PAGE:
Malesko, supra, at 63, 122 S.Ct. 515; a due process suit against officials from the
Bureau of Land Management, Wilkie v. Robbins, 551 U.S. 537, 547–548, 562
(2007); and an Eighth Amendment suit against prison guards at a private prison,
Minneci v. Pollard, 565 U.S. 118, 120, (2012).
Id. at 1857.
Crowder’s free exercise claim in this case is unlike the Fourth Amendment unreasonable
seizure claim at issue in Bivens, the gender discrimination claim in Davis, or the deliberate
indifference claim in Carlson. Notably, while the Supreme Court has assumed in some cases
without deciding that a Bivens remedy is available for a First Amendment claim, it has never
identified one. See Wood v. Moss, 134 S.Ct. 2056, 2066 (2014); Reichle v. Howards, 566 U.S.
658 n.4, 1 (2012) (“We have never held that Bivens extends to First Amendment claims.”);
Ashcroft v. Iqbal, 556 U.S. 662, 675 2009 (assuming, without deciding, that a free exercise claim
was available because the issue was not raised on appeal, but noting that the reluctance to extend
Bivens “might well have disposed of respondent’s First Amendment claim of religious
discrimination”). Crowder’s free exercise claim, therefore, presents a new Bivens context.
B. Alternative Avenue for Relief and Special Factors
Jones argues that because there are alternative avenues for relief for Crowder’s claimed
denial of a request kosher diet and because there are special factors counselling hesitation in
implying a Bivens remedy, one should not be available in this case.
The Abassi court explained that if the context is one in which the Supreme Court has not
recognized a damages remedy, then the court must next ask “whether any alternative, existing
process for protecting the interest amounts to a convincing reason for the Judicial Branch to
refrain from providing a new and freestanding remedy in damages.” Wilkie, 551 U.S. at 550.
“[T]he existence of alternative remedies usually precludes a court from authorizing a Bivens
action.” Abbasi, 137 S.Ct. at 1865. The court must also consider whether special factors counsel
hesitation in recognizing a Bivens remedy.
Jones argues that there are alternative remedies to an implied remedy under Bivens,
including RFRA and the Bureau of Prisons Administrative Remedy Process. RFRA provides for
“appropriate relief” for governmental action that substantially burdens a person’s exercise of
religion. 42 U.S.C. 2000bb-1. In fact, Crowder is pursuing a RFRA claim in this case and this
Court has already determined that he may seek monetary damages under RFRA. 1 In addition,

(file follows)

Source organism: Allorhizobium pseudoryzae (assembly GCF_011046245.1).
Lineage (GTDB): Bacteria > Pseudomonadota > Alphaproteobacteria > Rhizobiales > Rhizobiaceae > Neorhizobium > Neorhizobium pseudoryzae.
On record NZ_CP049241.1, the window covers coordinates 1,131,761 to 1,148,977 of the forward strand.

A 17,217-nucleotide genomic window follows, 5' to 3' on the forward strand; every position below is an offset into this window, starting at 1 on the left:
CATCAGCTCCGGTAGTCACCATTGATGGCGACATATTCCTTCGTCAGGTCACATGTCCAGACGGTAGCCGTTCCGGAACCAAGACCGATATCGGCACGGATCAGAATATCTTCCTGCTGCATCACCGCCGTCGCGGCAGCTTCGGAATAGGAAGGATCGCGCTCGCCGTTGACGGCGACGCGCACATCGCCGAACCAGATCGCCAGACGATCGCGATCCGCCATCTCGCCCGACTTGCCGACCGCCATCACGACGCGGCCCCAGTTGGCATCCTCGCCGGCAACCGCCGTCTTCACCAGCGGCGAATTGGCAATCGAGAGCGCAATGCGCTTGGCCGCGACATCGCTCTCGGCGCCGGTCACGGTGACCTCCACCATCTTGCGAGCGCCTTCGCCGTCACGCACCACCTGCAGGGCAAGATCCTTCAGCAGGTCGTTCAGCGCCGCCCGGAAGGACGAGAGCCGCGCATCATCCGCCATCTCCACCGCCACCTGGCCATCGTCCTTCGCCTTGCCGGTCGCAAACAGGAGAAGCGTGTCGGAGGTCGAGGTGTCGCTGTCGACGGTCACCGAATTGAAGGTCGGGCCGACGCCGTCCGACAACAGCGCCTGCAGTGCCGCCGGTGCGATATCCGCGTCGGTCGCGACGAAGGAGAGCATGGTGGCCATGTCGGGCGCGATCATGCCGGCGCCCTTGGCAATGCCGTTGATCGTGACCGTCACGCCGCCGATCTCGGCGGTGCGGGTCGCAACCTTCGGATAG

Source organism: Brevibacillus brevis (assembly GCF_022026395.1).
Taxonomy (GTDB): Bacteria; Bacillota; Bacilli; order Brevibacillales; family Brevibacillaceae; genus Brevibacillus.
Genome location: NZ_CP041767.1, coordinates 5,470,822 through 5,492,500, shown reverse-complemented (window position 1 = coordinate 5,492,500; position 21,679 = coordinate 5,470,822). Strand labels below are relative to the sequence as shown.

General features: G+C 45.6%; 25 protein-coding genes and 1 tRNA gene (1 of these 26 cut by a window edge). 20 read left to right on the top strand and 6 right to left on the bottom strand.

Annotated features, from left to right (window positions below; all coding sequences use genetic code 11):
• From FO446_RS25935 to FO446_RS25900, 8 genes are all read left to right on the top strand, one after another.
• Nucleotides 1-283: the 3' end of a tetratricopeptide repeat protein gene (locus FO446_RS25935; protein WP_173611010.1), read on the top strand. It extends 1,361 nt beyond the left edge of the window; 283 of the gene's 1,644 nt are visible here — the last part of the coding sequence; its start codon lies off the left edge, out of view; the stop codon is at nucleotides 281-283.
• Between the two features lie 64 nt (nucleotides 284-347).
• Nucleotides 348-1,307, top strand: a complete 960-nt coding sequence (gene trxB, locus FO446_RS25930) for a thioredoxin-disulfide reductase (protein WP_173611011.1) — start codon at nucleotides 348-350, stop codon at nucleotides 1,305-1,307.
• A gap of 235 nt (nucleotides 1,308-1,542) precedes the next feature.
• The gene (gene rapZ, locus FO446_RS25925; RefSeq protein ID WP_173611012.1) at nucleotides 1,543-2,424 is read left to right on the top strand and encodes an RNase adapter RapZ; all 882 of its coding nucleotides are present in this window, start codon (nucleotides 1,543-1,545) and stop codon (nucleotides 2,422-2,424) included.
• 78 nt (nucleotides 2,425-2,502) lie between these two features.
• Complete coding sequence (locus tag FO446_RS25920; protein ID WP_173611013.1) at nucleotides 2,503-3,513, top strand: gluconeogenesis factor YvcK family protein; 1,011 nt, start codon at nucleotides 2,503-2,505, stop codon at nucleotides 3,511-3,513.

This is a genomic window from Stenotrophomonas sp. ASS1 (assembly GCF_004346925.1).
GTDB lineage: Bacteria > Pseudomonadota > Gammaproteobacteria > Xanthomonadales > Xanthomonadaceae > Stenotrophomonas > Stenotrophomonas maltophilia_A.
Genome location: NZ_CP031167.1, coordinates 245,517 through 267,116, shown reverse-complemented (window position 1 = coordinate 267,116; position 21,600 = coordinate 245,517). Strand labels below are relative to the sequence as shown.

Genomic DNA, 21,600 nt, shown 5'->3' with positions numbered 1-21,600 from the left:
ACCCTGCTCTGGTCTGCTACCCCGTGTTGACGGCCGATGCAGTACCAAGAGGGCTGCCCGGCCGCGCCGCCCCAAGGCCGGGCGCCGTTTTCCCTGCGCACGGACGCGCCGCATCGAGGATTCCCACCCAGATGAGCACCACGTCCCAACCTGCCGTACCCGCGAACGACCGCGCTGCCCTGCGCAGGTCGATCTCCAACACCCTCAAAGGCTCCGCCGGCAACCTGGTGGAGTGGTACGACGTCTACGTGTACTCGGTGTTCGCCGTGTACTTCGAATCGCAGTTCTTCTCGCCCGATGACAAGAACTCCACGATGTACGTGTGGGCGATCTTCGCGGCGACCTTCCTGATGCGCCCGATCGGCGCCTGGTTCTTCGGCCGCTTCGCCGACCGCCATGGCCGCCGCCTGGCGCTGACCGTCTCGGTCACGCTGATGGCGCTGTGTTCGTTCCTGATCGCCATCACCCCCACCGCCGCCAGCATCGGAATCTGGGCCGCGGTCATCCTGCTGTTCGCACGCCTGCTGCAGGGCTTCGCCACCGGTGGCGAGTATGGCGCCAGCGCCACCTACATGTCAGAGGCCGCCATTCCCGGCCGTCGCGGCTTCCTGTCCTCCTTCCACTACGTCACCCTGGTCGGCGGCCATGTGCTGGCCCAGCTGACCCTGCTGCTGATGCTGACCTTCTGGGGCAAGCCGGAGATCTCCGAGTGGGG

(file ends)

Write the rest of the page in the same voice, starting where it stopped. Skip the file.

Jones argues, the BOP administrative remedy program “provides . . . another means through
which allegedly unconstitutional actions and policies can be brought to the attention of the BOP
and prevented from recurring.” Corr. Servs. Corp. v. Malesko, 534 U.S. 61, 74 (2001). Crowder
alleges that he filed administrative remedy requests regarding the denial of his request to
participate in the certified kosher diet program. This administrative remedy program provided
him an opportunity for relief. Whether or not he is able to obtain relief through the administrative
remedy process or through his RFRA claim, these alternate avenues of relief are available for the
claim based on the denial of a kosher diet.
Jones also argues that special factors counsel against the recognition of a Bivens remedy
for Crowder’s Free Exercise claim. In explaining this “special factors” analysis, the Abbasi court
stated: “the inquiry must concentrate on whether the Judiciary is well suited, absent
congressional action or instruction, to consider and weigh the costs and benefits of allowing a
damages action to proceed. Thus, to be a ‘special factor counseling hesitation,’ a factor must
cause a court to hesitate before answering that question in the affirmative.” Abbasi, 137 S.Ct. at
1857-58. “In sum, if there are sound reasons to think that Congress might doubt the efficacy or
necessity of a damages remedy as part of the system for enforcing the law and correcting a
Jones seeks again to challenge this ruling, this time by arguing that the reasoning of Abbasi
should apply to limit Crowder’s RFRA claim to only injunctive relief. But this Court has already
decided that damages are available under RFRA.
wrong, the courts must refrain from creating the remedy in order to respect the role of Congress
in determining the nature and extent of federal-court jurisdiction under Article III.” Id. at 1858.
Jones contends that special factors counseling hesitation include, among other things, the
Prison Litigation Reform Act’s requirement that an inmate exhaust available administrative
remedies before filing a lawsuit. See 42 U.S.C. 1997e. Jones also argues that the Abassi court
explained that courts must consider a “number of economic and governmental concerns” before
recognizing an implied cause of action. 137 S.C.t. at 1856. This includes “an assessment of its
impact on governmental operations systemwide.” Id. Jones argues that expanding Bivens to
Crowder’s free exercise claim would negatively impact the Bureau of Prisons’ policies
governing religious diets and individual chaplains’ discretion in providing religious services to
Here, because the administrative remedy process and RFRA both provide avenues for
relief when an inmate, like Crowder, believes he has been wrongfully denied a religious diet, this
Court will not find that Crowder has an implied right of action under the First Amendment to
pursue his claim and his First Amendment claim must be dismissed.
For the foregoing reasons, the motion to dismiss, dkt. , is granted. Crowder’s First
Amendment claim is dismissed. This action shall continue to proceed to trial on his claim under
IT IS SO ORDERED.
TERRE HAUTE - FCI
TERRE HAUTE FEDERAL CORRECTIONAL INSTITUTION
P.O. BOX 33
TERRE HAUTE, IN 47808
Jaclyn Susan Gessner
BARNES & THORNBURG LLP
Jill Z. Julian
UNITED STATES ATTORNEY'S OFFICE
Gina M. Shields
UNITED STATES ATTORNEY'S OFFICE